I really hope the ‘flashlight worm’ works for you guys and that Sabine goes back to being a dream sleeper.

    • October 29, 2015

      Haha! Nine years of sleep drama? What on earth have we signed up for here? 🙂

  3. APE #
    October 28, 2015

    I honestly think it is just a phase and that she will sleep through the night again. I am looking back now after reading your post and am remembering my son doing the same thing. I had him sleeping through the night with no night lights at like 6 months, and then my husband screwed that up because he found a super cool spider-man night light lamp that he thought our son just had to have. I got him back on a great routine that worked until my mom died and then I just stopped trying to do anything and the bedtime routine went right out the window and we ended up having a grumpy child who wasn’t getting enough night time sleep and was waking almost every night, and wouldn’t go to sleep without a fight. I googled it too and eventually what worked for us was something I found online, I wish I could remember the web page for you. I actually think it was a blog. But basically, you pick the bed time and do your routine (so like at 8:30 every night we go potty, put on jammies, brush teeth, and then we read two or three stories.) After that, we turn out the light and I sit with him for 10 minutes patting or rubbing his back. If he is still awake, I tell him I will come back in 10 minutes – even if he is fussing. Actually I might have said I would come back in 10 minutes as long as he stayed quiet in bed – but that was only to try to keep him from fussing. The trick is to come back in 10 minutes like you said you would. Pat for another five and then tell him you will be back in 10 minutes again. And then go back in 10 minutes (or push it out to 15 if you’d like). As said before, the trick is to come back like you said you would so they trust it. Do this over and over until he/she falls asleep. We did it every night like clockwork until we didn’t need to give him 10 minutes anymore. He is usually asleep before the first 10 minute back patting is done, and because he can’t tell time, if I am tired I will shorten it to 5 minutes of back patting, tell him I will be back in 10 minutes and when I check on him he is asleep. It has been wonderful all-night sleeping ever since.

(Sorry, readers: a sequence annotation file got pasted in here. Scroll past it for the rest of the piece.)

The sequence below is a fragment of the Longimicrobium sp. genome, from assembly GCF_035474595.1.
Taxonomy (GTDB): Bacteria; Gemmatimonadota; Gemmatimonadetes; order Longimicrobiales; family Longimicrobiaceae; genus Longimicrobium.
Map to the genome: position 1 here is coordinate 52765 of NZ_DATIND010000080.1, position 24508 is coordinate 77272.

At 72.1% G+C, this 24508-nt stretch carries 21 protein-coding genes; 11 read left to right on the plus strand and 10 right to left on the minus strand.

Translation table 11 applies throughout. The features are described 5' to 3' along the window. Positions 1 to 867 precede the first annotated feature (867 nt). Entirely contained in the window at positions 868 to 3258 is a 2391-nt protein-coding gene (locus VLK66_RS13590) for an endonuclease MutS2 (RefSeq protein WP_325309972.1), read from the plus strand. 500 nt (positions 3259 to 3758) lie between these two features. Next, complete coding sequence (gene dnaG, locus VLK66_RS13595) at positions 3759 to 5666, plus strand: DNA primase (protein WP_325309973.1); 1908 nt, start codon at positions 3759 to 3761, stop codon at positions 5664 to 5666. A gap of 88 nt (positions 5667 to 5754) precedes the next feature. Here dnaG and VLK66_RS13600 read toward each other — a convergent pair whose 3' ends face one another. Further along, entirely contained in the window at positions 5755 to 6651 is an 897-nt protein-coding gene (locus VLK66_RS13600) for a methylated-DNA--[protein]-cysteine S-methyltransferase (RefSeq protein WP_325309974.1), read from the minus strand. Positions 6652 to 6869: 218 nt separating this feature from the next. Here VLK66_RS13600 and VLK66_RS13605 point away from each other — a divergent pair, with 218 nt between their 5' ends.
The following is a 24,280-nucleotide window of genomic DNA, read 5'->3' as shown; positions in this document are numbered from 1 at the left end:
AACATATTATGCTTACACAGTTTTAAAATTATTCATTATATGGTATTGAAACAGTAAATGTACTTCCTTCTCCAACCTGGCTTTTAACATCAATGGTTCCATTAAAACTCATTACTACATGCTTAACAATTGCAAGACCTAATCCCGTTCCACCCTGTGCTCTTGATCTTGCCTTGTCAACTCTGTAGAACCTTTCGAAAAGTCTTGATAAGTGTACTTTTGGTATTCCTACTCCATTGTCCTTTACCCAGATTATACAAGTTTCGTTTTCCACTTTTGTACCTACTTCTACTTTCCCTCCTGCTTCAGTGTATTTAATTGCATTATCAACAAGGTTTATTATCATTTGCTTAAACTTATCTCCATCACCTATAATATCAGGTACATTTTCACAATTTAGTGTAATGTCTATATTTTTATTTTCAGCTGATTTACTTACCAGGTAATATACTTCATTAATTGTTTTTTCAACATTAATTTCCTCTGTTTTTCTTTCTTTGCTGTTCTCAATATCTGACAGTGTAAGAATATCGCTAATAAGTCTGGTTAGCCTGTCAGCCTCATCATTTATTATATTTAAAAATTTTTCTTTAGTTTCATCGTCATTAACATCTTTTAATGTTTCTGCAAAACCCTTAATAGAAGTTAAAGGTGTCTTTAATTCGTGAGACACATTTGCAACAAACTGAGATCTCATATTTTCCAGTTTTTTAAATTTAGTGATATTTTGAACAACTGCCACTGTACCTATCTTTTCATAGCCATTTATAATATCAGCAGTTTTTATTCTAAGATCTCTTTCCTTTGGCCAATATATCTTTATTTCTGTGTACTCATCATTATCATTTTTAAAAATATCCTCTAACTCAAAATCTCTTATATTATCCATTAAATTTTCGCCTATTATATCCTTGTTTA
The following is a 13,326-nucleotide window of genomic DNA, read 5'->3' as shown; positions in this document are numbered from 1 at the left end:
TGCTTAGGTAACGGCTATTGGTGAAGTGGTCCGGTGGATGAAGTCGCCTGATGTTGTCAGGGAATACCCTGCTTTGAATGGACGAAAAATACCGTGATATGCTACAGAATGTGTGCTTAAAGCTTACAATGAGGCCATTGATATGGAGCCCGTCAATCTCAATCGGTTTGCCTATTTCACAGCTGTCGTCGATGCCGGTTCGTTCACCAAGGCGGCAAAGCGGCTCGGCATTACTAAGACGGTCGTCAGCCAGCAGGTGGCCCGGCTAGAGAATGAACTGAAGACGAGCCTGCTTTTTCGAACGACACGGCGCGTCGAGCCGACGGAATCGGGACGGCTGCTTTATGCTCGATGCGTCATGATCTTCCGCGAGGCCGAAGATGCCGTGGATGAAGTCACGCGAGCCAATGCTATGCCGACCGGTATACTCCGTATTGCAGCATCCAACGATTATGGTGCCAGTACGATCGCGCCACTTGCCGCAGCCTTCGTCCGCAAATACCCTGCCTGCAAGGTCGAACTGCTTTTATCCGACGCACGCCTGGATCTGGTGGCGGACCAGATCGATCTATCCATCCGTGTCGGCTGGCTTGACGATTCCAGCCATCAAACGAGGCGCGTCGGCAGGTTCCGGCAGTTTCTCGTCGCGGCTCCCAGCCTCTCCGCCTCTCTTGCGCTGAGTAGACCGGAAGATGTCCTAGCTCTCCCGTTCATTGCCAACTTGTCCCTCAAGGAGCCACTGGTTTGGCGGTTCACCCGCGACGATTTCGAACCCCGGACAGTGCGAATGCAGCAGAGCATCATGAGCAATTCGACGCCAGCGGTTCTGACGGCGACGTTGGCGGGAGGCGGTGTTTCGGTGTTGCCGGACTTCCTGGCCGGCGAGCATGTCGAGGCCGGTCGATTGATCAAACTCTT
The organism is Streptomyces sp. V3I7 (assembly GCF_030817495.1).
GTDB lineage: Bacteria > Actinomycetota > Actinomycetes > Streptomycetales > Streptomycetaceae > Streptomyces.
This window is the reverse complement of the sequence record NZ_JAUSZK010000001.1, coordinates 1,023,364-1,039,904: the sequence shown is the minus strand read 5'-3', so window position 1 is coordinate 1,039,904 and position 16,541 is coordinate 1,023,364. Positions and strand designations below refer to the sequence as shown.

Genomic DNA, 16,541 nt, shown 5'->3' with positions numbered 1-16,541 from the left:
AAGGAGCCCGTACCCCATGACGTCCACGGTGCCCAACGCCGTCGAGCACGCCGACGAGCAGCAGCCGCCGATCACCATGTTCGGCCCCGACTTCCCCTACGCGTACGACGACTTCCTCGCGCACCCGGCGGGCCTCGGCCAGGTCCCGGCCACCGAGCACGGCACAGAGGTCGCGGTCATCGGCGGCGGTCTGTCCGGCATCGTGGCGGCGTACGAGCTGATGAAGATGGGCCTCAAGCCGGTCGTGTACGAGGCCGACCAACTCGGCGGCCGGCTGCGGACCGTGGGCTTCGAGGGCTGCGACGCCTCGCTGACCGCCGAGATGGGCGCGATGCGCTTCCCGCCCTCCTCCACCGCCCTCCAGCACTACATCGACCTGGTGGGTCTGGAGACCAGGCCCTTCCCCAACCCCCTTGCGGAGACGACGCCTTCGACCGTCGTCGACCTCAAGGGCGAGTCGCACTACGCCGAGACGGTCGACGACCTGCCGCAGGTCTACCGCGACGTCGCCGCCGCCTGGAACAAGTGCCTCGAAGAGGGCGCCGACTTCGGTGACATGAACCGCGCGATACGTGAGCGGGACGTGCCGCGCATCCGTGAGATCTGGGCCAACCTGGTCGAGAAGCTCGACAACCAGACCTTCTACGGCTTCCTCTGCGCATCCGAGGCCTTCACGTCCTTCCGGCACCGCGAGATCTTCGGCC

4. sangela71 #
    October 28, 2015